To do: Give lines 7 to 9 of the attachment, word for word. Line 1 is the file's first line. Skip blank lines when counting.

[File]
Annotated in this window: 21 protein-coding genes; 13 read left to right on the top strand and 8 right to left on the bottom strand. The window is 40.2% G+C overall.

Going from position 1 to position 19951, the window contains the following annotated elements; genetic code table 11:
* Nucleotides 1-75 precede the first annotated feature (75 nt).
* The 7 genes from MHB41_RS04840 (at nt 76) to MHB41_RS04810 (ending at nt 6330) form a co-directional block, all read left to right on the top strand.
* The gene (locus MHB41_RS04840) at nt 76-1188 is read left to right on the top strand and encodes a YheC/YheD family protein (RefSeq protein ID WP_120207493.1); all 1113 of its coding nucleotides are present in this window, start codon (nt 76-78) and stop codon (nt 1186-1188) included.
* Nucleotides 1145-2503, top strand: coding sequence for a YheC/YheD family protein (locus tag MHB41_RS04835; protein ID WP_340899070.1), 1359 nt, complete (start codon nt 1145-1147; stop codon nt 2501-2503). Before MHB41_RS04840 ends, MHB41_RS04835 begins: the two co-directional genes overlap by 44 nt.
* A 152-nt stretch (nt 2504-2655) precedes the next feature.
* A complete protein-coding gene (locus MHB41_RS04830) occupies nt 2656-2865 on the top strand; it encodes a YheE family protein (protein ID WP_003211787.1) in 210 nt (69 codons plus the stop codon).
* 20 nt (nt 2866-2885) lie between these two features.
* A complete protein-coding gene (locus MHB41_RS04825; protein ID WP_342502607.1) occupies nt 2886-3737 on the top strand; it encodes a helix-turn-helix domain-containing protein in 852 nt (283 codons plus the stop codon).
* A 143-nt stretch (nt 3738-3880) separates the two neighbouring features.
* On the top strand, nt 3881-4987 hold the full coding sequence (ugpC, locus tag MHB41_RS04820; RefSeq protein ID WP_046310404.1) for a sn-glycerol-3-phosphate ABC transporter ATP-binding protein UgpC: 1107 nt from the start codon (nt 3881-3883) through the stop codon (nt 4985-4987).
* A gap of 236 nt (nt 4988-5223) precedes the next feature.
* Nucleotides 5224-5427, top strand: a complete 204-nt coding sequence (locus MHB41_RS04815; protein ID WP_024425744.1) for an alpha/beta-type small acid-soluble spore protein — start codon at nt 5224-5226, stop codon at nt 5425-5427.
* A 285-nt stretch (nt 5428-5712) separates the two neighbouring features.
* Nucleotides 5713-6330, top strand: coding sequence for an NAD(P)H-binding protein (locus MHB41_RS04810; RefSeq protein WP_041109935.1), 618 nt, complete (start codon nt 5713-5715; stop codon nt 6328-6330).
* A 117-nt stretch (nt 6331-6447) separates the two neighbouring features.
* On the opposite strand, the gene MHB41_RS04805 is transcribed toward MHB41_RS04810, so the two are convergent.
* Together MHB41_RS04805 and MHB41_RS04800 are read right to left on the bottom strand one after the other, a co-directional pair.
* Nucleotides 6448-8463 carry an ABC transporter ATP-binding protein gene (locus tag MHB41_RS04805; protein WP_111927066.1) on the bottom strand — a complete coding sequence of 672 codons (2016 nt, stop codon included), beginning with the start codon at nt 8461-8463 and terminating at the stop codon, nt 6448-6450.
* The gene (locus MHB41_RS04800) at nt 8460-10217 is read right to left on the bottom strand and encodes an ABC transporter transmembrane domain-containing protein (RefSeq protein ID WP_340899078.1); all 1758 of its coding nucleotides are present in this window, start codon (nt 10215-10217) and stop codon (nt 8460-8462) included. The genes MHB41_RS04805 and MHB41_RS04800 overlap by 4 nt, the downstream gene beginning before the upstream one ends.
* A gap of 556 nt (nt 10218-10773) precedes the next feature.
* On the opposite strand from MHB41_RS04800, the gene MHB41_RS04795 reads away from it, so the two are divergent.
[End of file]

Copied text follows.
* A 152-nt stretch (nt 2504-2655) precedes the next feature.
* A complete protein-coding gene (locus MHB41_RS04830) occupies nt 2656-2865 on the top strand; it encodes a YheE family protein (protein ID WP_003211787.1) in 210 nt (69 codons plus the stop codon).
* 20 nt (nt 2866-2885) lie between these two features.